The end of each year brings with it the thought of doing better next year. We’re all familiar with New Year’s resolutions. I made one resolution many years ago and kept it, that is no more “New Year’s Resolution.” My reason for not making any more resolutions is simple; I found that a commitment is stronger than a resolution. As a noun, a resolution is defined as 1. the act or process of resolving: 2.to deal with successfully: clear up. Both are a decision to do or not to do something. As a noun, commitment is defined as 1. an agreement or pledge to do something in the future: 2. an act of committing to a charge or trust.
A resolution is a quality decision to do or not do something; a commitment is an act of (dedication) to a trust (cause). “Resolving” and “dedicating” are different. So, I have been making New Year’s Commitments for a long time and have made each year better than the previous one.
What does next year have in store for you? What next year has in store for you is entirely up to you. What if I told you that in this coming year, you would be more effective, more energetic, strategic, and insightful with a clear understanding of what needs to be done and the confidence of knowing with a high probability what will get done? Being better happens not by chance but by planning.
Are You Paying the Price or Enjoying the Price You Paid?
Putting in more time planning and scheduling what you will be doing and when before the year begins, releases you to be all in and fully present every minute of every day. With the plans for your what, when and why taken care of upfront, the process of getting more accomplished with less effort is more likely, enjoyable and empowering.
Some years after he changed the quality and direction of his life, Zig Ziglar was asked about the price he paid for the transformation of his life and change for his future, he replied, “I’m still enjoying the results of the price I paid.” The lesson is if you do it right, the benefits you enjoy are always greater and last longer than the price you paid.
Fundamental to successful living is being fully present every moment of every day. Being fully present allows you the awareness of the many levels of commitments you have with yourself and others at any given time, it is knowing where you stand with what needs to be done, with who and how.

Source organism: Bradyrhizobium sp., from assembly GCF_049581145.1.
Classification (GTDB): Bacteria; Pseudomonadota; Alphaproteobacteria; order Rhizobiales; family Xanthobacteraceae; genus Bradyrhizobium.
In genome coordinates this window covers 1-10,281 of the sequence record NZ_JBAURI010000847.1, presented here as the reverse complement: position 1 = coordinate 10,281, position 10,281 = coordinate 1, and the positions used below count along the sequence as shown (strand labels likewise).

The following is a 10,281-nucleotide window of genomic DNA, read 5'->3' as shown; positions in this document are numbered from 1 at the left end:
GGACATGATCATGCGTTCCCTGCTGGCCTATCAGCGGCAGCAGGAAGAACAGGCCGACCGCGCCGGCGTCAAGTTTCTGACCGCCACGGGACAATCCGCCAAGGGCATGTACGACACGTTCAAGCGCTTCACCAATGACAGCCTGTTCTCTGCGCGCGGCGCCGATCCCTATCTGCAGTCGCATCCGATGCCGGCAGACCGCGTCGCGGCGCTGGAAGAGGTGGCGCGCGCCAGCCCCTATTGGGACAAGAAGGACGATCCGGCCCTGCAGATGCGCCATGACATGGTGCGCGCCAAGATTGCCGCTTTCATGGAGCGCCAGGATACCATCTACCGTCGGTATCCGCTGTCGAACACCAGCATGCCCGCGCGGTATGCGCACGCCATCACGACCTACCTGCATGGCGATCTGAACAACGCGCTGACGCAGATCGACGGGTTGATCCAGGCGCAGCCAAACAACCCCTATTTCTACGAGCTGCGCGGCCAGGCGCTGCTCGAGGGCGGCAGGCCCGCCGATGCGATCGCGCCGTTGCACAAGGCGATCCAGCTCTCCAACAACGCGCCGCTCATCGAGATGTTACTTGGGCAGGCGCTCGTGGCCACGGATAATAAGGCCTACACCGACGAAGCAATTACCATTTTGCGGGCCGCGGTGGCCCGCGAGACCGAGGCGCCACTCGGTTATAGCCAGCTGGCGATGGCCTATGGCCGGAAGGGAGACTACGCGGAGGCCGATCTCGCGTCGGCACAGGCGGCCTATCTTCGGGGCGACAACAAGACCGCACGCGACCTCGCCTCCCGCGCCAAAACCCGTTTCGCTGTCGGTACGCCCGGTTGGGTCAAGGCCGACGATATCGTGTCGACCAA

Be Efficient, not Emotional
Winning makes us feel good and losing makes us feel bad; the truth is in and of themselves, neither winning nor losing carry any emotions. The emotions we experience depend on what value we attach to each event. A quality decision to uncover the “why,” which produced each outcome, changes how we feel about each occurrence.
Whether it is examining past experiences or tackling today’s responsibilities, managing your emotions is vital. I remember how my emotions posed a challenge to speaking and writing regularly for a living. I began thinking and writing daily, whether I liked it or not, getting started is more than half the battle.
O. H. Mowrer says, “It is easier to act yourself into a better way of feeling than to feel yourself into a better way of action.” You may feel overwhelmed just thinking about what goes into intentionally planning to be better next year, but managing your emotions and getting started is progress. Practice Intentional Thinking Not Wishful Thinking
John Maxwell begins intentionally planning his new year by studying his wins and losses for the present year. In the final week of each year, Maxwell says, “I pull out my calendar and make a list of significant events, tasks, meetings, decisions, and accomplishments. I spend time reflecting in order to remember and write down every experience that stood out in the past year. I write down both positive and negative experiences because I know that I learn more from losing than from winning.”(1)
The value derived from learning where and why you win and lose will show you how to repeat the victories and not the losses. Take what you learn and immediately apply it to your daily life. I have a simple four-step process to help you get started on a better year ahead, Address people and necessary things now – don’t wait. Be proactive and decide on the what, why, where, when and how. Clearly identify the intended outcomes for each (include relationships). Do what directs you toward intended outcomes. “Tomorrow, is the first page of a 365 page book, write a good one.” – Brad Paisley (1) Look Back to Plan Forward by John C. Maxwell https://bit.ly/2DO5icn *** This article was authored by John Picarello, Chief Leadership Officer at Lions Pride Leadership Co.***